Any worthwhile Nethack variant eventually finds a home in Slash'EM. It's the proving ground for all sorts of new and unique ideas. Far more than just a conglomeration of patches, Slash'EM is a fresh game in its own right. On the twilight of a new release, Howard Wen examines how a classic is kept alive and fresh. 06/12/2003

Embedded Systems, Linux, and the Future by Karim Yaghmour
Karim Yaghmour, author of Building Embedded Linux Systems, looks at the various initiatives, moves, and trends having an impact on the future direction of embedded Linux. He also examines what role the open source and free software community--as well as embedded system developers--should play to ensure that Linux is the best choice for an embedded OS. 06/09/2003

Apache 2 Exploits, Extending CVS, TFTP, and Palmtop Unix by chromatic
Online version of the Linux Newsletter for 09 June 2003. 06/09/2003

Running Arbitrary Scripts Under CVS by Jennifer Vesperman
CVS includes several hooks to integrate with other tools, such as bug and project tracking. Jennifer Vesperman, author of the upcoming Essential CVS, demonstrates how to expand CVS to meet your needs, using Bugzilla as the example. 06/05/2003

Apache Vulnerabilities by Noel Davis
Noel Davis looks at vulnerabilities to denial-of-service attacks with Apache web server and with CUPS; buffer overflows in PHP, glibc, and gps; and problems with ghostscript, Apache Portable Runtime (APR), mod_gzip, Batalla Naval, and Xmame. 06/04/2003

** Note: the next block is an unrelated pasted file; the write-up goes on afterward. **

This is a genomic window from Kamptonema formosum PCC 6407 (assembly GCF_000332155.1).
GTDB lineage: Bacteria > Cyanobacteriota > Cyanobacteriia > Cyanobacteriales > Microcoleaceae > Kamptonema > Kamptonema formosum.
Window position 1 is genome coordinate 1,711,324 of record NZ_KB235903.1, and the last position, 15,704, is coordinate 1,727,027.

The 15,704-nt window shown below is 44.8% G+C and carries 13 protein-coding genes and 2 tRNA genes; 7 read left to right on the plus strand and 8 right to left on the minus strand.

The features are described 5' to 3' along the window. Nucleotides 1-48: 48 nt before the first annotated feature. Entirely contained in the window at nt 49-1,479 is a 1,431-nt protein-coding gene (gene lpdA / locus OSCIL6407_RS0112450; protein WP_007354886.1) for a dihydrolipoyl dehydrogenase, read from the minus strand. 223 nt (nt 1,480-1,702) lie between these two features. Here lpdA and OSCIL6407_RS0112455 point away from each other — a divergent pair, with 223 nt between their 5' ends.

Saving Our Bacon: Snort Security Holes and Strategies for Safe Network Monitoring by Robert G. Byrnes
Recently, a CERT advisory announced the discovery of two separate buffer-overflow vulnerabilities in Snort, a popular security-monitoring tool used for detecting suspicious network activities. In this article, Bob Byrnes, coauthor of Linux Security Cookbook, reviews the past Snort attacks, as well as the recent (and more serious) buffer overflows. In each case, Bob discusses strategies that system administrators can use to minimize risks. 06/02/2003

Multimethods, Netcat, Cfengine, and PHP Style by chromatic
Online version of the Linux Newsletter for 2 June 2003. 06/02/2003

Kernel Exploits, Email History, Distributed Communities, CVS and Kerberos, and Geoffrey Young by chromatic
Online version of the Linux Newsletter for 28 May 2003. 05/28/2003

Adventures with Kerberos, CVS, and GSS-API by Jennifer Vesperman
One of the difficulties of writing about technology is exploring the dark corners where no one's ever been before. Jennifer Vesperman, author of the upcoming Essential CVS, recently tried to make her CVS installation use Kerberos authentication. She describes how she went about integrating the two in this article. 05/22/2003

Command-Line Email by Robert Bernier
Unix and the Internet have both come a long way in the past thirty-some years; many of the tools and protocols grew out of those early years. Email is no exception. Robert Bernier takes a look at the basic design and history of SMTP and POP3, the email protocols, and suggests some useful tricks that still work. 05/22/2003

Linux Kernel Problems by Noel Davis
Noel Davis looks at problems in Linux 2.4 kernels, sendmail, IMAP clients, cdrecord, lv, GNU Privacy Guard, EnGarde Secure Linux's sudo, SCO OpenLinux's mgetty and faxspool directory, BEA WebLogic Server, Unreal Engine, and WebLogic Express. 05/19/2003

Language Philosophy, SDL Animation, Complex DHCP, Linux Semantics, and Embedded Subversion by chromatic